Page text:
Politics. Today, politics has become tantamount to a four-letter word. But politics matters. We cannot enter into our great debates of our time, from the priorities of the federal government to war and peace, without starting from a worldview. But, even more importantly, politics brings legitimacy into the legislative process through representation of the views and interests of the American public. This is a critical feature of our democratic republic. The American people’s voice is the basis of legitimacy for all that the United States does.

Culture. Culture, and more specifically functional political culture, is what I believe, above all, we are missing today. The dominant political and popular culture in our society — cynicism — is incongruent with the ideal of maintaining the republic. Even though our founders recognized the self-interested nature of people, they also knew that for our experiment in self-government to work, it would require an enlightened citizenry committed to liberty and maintaining the republic. Central to the Armed Services committees’ work is the preservation of our republic and the interests of American people. The preservation of our republic must become again the centerpiece of our political culture.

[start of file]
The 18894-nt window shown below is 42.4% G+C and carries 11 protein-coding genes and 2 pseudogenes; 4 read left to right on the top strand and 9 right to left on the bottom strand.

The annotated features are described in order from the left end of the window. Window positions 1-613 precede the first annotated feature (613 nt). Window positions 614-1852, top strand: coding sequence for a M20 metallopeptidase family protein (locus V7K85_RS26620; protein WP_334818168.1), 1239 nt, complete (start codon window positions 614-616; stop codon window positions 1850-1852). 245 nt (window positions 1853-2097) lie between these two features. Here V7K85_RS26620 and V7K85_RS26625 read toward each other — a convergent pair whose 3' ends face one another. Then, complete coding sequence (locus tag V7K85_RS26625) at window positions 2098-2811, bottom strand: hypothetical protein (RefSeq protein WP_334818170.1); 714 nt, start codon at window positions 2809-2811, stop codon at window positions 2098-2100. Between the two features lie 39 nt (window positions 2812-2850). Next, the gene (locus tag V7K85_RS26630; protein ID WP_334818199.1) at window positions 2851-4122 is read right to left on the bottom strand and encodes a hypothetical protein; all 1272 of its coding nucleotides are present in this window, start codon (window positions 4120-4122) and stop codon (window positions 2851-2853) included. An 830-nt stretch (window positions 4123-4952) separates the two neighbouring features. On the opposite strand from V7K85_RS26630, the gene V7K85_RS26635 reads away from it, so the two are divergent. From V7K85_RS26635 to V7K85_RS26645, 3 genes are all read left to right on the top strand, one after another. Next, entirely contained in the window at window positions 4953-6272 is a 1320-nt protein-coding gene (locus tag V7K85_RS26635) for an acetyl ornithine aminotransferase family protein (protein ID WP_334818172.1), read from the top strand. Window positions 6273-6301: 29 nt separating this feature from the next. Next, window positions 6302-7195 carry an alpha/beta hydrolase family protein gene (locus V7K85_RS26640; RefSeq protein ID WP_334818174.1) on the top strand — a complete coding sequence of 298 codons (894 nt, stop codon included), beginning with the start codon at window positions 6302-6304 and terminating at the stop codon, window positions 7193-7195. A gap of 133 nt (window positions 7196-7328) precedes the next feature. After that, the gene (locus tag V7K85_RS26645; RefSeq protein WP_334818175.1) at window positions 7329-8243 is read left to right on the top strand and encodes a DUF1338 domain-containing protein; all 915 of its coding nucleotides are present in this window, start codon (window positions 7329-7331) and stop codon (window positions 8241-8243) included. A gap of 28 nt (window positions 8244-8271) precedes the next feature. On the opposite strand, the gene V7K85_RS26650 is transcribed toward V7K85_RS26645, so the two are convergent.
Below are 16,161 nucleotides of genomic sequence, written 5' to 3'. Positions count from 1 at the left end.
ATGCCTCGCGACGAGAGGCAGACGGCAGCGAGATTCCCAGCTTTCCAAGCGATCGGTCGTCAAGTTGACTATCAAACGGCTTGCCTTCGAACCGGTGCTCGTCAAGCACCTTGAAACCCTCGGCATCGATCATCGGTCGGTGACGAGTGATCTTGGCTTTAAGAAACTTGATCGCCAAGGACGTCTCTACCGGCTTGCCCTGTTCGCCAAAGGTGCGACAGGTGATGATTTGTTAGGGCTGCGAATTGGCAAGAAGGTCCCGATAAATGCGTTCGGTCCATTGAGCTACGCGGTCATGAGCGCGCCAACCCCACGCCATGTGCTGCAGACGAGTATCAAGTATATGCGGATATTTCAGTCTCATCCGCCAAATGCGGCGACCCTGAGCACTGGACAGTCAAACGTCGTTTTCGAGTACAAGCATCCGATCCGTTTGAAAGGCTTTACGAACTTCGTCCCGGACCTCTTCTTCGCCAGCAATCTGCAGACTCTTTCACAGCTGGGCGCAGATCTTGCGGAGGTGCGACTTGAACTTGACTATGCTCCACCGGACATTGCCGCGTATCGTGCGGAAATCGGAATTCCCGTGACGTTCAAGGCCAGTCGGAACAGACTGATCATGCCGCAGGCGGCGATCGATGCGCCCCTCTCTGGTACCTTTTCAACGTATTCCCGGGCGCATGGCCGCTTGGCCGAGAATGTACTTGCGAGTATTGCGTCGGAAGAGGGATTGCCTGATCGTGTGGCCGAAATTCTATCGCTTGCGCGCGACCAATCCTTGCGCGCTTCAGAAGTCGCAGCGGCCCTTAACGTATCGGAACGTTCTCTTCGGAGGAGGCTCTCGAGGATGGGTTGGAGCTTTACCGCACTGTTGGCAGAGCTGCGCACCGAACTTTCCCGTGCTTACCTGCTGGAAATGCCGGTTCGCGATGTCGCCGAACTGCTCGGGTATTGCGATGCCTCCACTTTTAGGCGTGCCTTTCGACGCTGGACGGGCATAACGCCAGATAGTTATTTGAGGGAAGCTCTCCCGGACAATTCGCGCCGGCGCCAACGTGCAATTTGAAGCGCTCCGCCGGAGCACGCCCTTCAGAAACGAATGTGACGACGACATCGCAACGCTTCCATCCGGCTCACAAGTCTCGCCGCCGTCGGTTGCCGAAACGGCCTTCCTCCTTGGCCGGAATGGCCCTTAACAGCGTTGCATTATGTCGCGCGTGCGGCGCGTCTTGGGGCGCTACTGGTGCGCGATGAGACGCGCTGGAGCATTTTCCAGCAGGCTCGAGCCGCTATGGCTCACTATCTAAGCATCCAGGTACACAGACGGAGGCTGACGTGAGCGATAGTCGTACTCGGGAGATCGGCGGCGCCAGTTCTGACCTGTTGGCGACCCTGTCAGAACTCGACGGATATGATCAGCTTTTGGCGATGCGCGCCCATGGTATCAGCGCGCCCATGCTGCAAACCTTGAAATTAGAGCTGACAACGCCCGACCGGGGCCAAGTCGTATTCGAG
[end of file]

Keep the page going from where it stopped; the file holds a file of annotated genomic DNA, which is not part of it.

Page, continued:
We must build a new political movement in our society, a political movement that adheres to the Constitution, looks to the people for legitimacy in all that we do as a nation, and rebuilds an enlightened political culture committed to liberty and preserving our republic.

John F. Kennedy counseled us: “Love our country, not for what it was, though it has always been great —not for what it is, though of this we are deeply proud — but for what it someday can, and, through the efforts of us all, someday will be.”

The House and Senate Armed Services committees know that our democratic processes, our politics and our republic require stewardship, dedication and people who are committed to making our democratic institutions work.

Therefore, I implore all of us to consider the example of these committees. And instead of being those cynical critics on the sidelines, we should try to figure out how each of us can contribute to preserving our republic for future generations of Americans. 

Happy 241st birthday to our great experiment in self-governance — and to many, many more.

Alex Gallo served as a professional staff member on the House Armed Services Committee for five years. He is a West Point graduate, a combat veteran, and a graduate of the Harvard Kennedy School. His work has been published by The Washington Post, National Review The Huffington Post, The Hill, and Foreign Affairs. Follow him on Twitter @AlexGalloUSA and through www.newrepublicanism.com.